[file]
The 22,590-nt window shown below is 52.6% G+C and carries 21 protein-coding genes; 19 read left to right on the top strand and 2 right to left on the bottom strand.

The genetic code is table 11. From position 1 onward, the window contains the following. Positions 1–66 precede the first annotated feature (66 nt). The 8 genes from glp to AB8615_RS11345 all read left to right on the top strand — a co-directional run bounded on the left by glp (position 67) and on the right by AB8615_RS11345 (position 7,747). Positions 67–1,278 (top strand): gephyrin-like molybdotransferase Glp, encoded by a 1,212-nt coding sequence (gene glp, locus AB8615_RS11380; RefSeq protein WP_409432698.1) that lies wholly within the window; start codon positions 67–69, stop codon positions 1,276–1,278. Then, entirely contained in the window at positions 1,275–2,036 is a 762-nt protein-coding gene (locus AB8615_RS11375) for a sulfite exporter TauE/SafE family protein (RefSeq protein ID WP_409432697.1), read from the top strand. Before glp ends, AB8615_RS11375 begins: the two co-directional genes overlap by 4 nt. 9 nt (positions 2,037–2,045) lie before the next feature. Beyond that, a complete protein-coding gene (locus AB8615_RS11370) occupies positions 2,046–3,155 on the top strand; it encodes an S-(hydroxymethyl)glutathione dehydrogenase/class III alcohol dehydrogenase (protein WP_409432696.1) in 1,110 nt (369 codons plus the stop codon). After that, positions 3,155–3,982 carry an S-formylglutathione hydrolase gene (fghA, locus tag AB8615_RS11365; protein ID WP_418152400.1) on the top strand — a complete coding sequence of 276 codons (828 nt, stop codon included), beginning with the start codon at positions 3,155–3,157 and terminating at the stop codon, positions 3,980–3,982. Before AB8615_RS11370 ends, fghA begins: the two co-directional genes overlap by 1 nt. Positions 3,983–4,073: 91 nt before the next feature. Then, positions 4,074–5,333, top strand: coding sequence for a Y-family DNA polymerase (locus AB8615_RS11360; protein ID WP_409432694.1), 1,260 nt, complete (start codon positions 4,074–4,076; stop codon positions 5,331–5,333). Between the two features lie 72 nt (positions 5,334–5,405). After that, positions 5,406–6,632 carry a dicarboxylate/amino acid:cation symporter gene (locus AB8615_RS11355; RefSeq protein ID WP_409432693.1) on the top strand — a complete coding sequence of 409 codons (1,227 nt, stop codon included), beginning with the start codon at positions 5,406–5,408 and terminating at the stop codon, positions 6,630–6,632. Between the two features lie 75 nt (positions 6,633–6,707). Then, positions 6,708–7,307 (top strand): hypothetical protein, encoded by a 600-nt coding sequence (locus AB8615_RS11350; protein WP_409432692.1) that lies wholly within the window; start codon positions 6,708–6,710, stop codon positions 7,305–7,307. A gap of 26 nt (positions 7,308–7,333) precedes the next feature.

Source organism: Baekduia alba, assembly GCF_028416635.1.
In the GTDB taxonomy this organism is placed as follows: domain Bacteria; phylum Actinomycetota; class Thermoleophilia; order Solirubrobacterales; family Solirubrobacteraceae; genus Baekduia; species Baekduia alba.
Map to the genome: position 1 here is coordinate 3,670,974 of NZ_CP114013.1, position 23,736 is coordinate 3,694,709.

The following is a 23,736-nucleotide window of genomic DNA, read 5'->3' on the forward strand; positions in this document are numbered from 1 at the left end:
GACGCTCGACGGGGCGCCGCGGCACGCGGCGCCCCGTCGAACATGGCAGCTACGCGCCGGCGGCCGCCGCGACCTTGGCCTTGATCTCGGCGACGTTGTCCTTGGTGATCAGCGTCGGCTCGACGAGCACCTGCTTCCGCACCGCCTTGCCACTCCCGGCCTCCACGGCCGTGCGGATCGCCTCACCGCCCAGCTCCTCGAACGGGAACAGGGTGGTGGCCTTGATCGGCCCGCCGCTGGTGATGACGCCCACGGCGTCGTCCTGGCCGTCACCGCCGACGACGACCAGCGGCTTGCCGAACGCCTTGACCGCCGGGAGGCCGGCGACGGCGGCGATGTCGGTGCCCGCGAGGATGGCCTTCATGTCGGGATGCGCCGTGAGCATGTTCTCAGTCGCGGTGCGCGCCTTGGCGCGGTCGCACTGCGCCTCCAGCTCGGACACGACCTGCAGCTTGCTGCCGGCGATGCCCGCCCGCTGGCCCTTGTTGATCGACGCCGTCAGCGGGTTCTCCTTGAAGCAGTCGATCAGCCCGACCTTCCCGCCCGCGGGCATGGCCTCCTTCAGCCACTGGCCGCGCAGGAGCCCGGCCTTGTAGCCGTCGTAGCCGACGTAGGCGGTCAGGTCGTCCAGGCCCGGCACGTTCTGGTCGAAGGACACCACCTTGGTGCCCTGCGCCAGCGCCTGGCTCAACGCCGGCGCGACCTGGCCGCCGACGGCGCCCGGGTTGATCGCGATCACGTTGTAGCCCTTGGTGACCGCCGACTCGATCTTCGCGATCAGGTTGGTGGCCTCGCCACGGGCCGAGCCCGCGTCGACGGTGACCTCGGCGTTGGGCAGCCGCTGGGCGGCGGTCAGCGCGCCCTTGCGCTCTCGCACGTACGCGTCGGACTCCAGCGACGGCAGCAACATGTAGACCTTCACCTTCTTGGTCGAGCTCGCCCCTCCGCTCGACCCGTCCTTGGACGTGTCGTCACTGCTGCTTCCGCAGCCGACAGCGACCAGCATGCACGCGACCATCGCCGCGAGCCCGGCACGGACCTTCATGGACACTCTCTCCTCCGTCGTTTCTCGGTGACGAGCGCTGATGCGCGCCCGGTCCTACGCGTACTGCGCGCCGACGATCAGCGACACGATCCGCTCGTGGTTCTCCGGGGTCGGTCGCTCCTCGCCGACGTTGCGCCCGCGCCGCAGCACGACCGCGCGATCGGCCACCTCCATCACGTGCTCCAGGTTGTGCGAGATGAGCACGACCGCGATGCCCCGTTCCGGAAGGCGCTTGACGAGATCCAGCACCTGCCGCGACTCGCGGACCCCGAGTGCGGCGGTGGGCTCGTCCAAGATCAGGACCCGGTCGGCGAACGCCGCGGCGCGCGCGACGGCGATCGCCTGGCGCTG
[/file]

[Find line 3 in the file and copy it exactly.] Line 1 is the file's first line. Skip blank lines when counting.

Source organism: Baekduia alba, assembly GCF_028416635.1.